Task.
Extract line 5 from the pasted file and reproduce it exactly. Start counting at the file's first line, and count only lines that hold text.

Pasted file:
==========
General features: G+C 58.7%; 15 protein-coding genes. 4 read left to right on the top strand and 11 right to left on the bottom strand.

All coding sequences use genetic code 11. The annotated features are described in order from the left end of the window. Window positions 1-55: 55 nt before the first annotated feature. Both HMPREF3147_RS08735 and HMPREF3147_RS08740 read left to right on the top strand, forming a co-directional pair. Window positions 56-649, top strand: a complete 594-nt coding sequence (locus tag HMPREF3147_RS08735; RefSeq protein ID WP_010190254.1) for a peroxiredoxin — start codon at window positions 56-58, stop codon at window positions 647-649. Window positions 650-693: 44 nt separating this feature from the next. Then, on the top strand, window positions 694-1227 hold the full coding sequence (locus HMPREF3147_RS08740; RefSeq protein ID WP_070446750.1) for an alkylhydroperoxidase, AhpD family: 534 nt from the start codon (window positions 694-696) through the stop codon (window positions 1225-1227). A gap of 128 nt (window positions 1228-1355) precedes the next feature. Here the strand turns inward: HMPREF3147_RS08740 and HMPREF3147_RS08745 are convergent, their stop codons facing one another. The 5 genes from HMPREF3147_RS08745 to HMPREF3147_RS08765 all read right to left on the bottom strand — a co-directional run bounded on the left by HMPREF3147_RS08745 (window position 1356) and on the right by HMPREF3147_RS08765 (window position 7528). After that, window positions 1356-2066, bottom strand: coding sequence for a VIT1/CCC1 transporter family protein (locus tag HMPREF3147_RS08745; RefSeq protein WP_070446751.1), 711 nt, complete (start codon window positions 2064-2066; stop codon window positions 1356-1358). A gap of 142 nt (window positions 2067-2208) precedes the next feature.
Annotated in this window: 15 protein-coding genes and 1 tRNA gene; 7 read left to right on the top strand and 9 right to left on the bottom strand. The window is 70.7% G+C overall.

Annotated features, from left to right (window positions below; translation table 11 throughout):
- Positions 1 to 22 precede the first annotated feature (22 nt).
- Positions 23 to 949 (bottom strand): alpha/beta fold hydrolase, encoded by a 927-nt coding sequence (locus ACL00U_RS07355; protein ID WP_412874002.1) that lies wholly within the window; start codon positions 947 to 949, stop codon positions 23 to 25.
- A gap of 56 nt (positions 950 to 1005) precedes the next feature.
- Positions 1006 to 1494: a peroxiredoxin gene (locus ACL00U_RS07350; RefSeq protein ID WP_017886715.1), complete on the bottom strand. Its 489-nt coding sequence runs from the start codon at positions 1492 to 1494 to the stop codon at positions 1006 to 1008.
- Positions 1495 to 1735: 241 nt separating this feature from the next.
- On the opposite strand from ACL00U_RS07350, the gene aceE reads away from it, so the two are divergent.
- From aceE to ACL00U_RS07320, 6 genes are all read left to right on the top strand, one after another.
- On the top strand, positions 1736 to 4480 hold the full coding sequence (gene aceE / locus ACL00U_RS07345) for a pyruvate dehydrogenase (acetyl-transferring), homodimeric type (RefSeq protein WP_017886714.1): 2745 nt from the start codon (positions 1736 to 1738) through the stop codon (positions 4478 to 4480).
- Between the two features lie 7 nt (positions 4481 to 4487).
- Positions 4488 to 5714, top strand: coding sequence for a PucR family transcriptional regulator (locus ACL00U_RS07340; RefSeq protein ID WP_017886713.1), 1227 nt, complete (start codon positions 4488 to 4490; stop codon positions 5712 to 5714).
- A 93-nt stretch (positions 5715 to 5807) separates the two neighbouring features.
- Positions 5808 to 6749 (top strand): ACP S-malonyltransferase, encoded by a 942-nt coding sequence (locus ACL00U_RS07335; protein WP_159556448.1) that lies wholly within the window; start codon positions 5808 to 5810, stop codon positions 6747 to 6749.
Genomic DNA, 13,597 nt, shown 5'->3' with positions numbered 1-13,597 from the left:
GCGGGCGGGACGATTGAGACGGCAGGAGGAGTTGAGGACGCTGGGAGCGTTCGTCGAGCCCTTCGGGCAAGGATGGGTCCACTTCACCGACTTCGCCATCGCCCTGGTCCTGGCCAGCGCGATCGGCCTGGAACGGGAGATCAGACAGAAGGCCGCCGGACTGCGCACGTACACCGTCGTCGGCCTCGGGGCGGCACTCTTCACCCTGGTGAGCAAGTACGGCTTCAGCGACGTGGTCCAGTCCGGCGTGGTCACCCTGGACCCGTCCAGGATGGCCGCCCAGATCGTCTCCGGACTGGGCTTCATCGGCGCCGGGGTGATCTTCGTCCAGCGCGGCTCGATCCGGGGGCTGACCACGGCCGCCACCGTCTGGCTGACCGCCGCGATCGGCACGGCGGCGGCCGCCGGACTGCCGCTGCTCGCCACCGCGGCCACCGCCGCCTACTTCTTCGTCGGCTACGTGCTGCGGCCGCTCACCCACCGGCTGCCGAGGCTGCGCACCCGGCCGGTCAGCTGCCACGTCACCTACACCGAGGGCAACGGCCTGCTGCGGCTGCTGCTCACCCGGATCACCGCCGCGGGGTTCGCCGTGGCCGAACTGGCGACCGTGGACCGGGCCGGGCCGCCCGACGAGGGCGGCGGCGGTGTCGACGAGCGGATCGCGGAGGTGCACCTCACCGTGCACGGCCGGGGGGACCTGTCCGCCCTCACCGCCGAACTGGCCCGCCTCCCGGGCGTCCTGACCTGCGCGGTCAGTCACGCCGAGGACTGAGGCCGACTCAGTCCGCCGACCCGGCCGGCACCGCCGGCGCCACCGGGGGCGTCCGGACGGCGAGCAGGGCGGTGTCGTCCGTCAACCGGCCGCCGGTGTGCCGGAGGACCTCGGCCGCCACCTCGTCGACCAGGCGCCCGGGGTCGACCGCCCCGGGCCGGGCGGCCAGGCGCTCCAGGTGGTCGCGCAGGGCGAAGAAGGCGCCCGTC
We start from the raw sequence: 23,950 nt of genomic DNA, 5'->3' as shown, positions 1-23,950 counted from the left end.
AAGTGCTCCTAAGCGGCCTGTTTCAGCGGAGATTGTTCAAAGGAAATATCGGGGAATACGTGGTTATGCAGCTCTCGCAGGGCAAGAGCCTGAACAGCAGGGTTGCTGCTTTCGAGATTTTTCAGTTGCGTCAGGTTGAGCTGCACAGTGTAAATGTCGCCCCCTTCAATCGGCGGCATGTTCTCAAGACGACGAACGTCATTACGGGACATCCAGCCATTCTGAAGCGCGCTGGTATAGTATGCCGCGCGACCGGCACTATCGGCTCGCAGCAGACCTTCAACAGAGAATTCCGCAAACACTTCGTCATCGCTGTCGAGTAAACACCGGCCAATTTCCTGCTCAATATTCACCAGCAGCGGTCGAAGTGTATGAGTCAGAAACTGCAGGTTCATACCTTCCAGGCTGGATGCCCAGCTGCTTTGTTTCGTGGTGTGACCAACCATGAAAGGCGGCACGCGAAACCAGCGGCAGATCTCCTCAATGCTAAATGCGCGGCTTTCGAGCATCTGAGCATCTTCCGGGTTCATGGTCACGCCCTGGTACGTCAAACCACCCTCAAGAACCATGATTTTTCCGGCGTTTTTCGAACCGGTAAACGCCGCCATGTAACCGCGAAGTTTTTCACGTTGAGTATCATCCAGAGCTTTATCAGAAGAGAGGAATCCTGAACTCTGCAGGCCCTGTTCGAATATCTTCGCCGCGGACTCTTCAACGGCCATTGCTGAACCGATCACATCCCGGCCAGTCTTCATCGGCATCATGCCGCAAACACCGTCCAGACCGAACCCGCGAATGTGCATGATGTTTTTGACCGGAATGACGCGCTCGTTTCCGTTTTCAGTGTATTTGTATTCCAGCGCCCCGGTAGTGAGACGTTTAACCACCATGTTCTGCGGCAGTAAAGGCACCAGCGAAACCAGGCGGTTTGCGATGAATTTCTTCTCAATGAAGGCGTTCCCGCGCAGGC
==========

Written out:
- Positions 1 to 22 precede the first annotated feature (22 nt).